Phishing via text message is a growing concern. It’s also one that most people aren’t aware of yet, so they often get caught in its trap.

Remove Old Apps You No Longer User

Approximately 2.6 million apps haven’t had an update in a year or more. Apps are often abandoned by the developer. This can leave security vulnerabilities on your device. Hackers seek out these types of vulnerabilities to exploit. If they aren’t addressed, then they remain a danger.

Go through your device and remove old applications that you are no longer using. There is no reason to keep them around, potentially leaving your device at risk.

Additionally, look at the time of the last update. If it’s over a year, then you may want to consider replacing that app with something more current. App updates often include security-related items. It’s not good when a year or more goes by without the developer making any type of update to the app.

Keep Your Device Updated

Speaking of updates, you also need to keep your device’s operating system updated. Are you using the current version of Android or iOS? Not installing updates can mean your phone has vulnerabilities. These vulnerabilities allow hackers to breach your data.

Automate updates as possible. If you have a company with several devices, then it’s a good idea to include your phones on a managed IT services plan.

Use a VPN When on Public Wi-Fi

Public Wi-Fi is dangerous. Most people understand that, but many connect to it out of necessity anyhow. You may worry about going over your data plan allotment. Or your mobile carrier reception may be slow. Both cases are reasons people opt to connect to unsecured public hot spots.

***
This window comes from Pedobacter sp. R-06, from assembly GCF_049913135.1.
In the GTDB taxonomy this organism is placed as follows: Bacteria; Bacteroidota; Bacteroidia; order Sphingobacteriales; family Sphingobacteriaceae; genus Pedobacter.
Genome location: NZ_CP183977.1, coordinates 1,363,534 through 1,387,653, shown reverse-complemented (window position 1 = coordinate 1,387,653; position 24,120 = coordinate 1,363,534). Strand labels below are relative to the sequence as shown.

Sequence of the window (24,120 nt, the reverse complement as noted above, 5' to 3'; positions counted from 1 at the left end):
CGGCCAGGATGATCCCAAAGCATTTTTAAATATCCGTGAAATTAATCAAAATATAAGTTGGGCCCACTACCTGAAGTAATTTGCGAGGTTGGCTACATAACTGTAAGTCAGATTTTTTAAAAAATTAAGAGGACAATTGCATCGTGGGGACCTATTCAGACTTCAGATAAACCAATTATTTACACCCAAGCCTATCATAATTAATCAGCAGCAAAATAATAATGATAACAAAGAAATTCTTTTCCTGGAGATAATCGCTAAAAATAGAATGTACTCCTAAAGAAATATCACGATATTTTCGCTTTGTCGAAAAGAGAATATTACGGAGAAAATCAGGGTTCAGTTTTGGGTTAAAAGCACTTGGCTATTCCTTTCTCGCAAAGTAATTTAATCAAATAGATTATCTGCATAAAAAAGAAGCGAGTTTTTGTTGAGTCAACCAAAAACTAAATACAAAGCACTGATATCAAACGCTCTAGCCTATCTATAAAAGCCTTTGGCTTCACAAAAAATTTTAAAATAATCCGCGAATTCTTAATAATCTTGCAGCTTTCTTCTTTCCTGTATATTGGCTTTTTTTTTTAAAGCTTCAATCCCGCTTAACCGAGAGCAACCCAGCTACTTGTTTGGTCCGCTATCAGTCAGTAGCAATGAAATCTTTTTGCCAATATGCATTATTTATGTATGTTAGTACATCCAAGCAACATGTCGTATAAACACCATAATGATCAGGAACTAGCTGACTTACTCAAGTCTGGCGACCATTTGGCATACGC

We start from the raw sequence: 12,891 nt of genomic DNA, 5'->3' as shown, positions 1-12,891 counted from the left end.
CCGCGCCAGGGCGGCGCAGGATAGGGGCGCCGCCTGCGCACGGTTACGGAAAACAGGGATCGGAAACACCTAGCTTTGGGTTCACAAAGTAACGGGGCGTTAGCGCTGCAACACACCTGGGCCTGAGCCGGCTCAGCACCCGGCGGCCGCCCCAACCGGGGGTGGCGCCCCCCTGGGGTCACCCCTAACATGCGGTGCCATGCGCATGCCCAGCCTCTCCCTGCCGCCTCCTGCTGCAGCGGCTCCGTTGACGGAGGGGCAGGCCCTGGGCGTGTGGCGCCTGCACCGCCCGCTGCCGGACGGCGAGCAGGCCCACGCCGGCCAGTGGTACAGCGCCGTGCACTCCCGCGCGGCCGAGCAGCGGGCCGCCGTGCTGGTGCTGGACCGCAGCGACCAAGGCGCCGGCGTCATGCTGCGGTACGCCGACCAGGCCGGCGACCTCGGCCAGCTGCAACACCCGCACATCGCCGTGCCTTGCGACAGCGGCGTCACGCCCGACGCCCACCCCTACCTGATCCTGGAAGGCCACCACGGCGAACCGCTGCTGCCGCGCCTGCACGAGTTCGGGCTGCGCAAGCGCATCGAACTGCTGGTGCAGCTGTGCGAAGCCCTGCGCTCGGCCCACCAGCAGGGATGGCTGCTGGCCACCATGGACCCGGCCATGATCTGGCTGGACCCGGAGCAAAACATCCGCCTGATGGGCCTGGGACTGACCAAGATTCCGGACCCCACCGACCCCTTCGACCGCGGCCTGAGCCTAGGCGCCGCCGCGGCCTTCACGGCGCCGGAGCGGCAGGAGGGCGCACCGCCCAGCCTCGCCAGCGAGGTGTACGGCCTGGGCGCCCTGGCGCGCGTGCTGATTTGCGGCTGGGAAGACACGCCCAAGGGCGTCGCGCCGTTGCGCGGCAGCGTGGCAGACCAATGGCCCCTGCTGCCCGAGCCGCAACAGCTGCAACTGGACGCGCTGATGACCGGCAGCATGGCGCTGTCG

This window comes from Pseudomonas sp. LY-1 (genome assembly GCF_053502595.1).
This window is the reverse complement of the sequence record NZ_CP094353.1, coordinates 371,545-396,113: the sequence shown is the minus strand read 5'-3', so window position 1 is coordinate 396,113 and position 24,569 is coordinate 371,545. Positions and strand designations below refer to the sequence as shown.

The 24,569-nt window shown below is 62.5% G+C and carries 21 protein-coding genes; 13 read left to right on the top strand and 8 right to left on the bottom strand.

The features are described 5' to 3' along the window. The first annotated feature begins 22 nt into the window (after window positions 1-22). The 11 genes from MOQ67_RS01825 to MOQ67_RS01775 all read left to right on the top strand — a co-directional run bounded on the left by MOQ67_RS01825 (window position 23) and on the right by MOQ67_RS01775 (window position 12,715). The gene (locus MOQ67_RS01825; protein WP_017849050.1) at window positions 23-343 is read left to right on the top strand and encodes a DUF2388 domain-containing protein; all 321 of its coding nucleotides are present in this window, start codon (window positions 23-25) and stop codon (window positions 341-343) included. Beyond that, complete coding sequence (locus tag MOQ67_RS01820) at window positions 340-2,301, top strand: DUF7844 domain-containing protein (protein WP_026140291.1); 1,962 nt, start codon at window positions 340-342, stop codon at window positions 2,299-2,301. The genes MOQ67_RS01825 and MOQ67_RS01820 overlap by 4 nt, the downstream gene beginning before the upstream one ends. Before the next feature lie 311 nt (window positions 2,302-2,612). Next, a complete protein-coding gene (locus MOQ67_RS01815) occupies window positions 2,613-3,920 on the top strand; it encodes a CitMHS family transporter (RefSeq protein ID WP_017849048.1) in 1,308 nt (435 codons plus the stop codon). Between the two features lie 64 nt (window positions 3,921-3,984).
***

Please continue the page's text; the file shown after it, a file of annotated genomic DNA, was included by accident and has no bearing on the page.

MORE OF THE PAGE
You can connect to public Wi-fi with less risk if you use a VPN application. VPNs stand between your device and the internet. They route your data through a secure server. This keeps it away from prying eyes that may be lurking on that public Wi-Fi.

Mobile Security Solutions to Prevent a Data Breach

Don’t wait until your phone is infected with malware to secure it properly. Firewell Technology Solutions can help you prevent malware with automated solutions that protect your device, accounts, and data. Contact us to schedule a consultation.

 


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This Article, adapted, has been Republished with Permission from The Technology Press.

Data Breaches and Protecting Your Private and Personal Info

There’s a reason that browsers like Edge have added breached password notifications. Data breaches are an unfortunate part of life. And can have costly consequences for individuals. Hackers can steal identities and compromise bank accounts, just to name a couple.

Cybercriminals breach about 4,800 websites every month with form jacking code. It has become all too common to hear of a large hotel chain or social media company exposing customer data.

Hackers can breach your personal information and passwords without you knowing it. And the time from breach to notification of the breach can be lengthy. One example is the data breach of CafePress. This is a popular online retailer that prints personalized items.

CafePress suffered a data breach in February 2019. That breach exposed millions of names and addresses, security questions, and more. Hackers also breached social security numbers that weren’t encrypted.

As mentioned, the breach happened in February. But many consumers weren’t notified until late summer. The FTC recently took action against the company. This was due to its careless security practices.

The point is that months or years can go by without you knowing about compromised data. Unless you happen to look at the right website, you may not even realize it. Those breached password features in browsers are helpful. But what if you have other information beyond a password compromised?

We here at Firewell Technology Solutions believe that It’s best to protect yourself with some knowledge. We’ll help by listing several recent breaches. If you’ve interacted with any of these companies, you’ll want to take steps to protect yourself from the fallout.

Recent Breaches of Personal Information That May Impact You

Microsoft Customer Data Breach

On October 19, 2022, Microsoft announced a breach that exposed customer data. A misconfigured server was to blame. The breach exposed certain business transaction data. It’s thought that this breach could have affected more than 65,000 entities worldwide.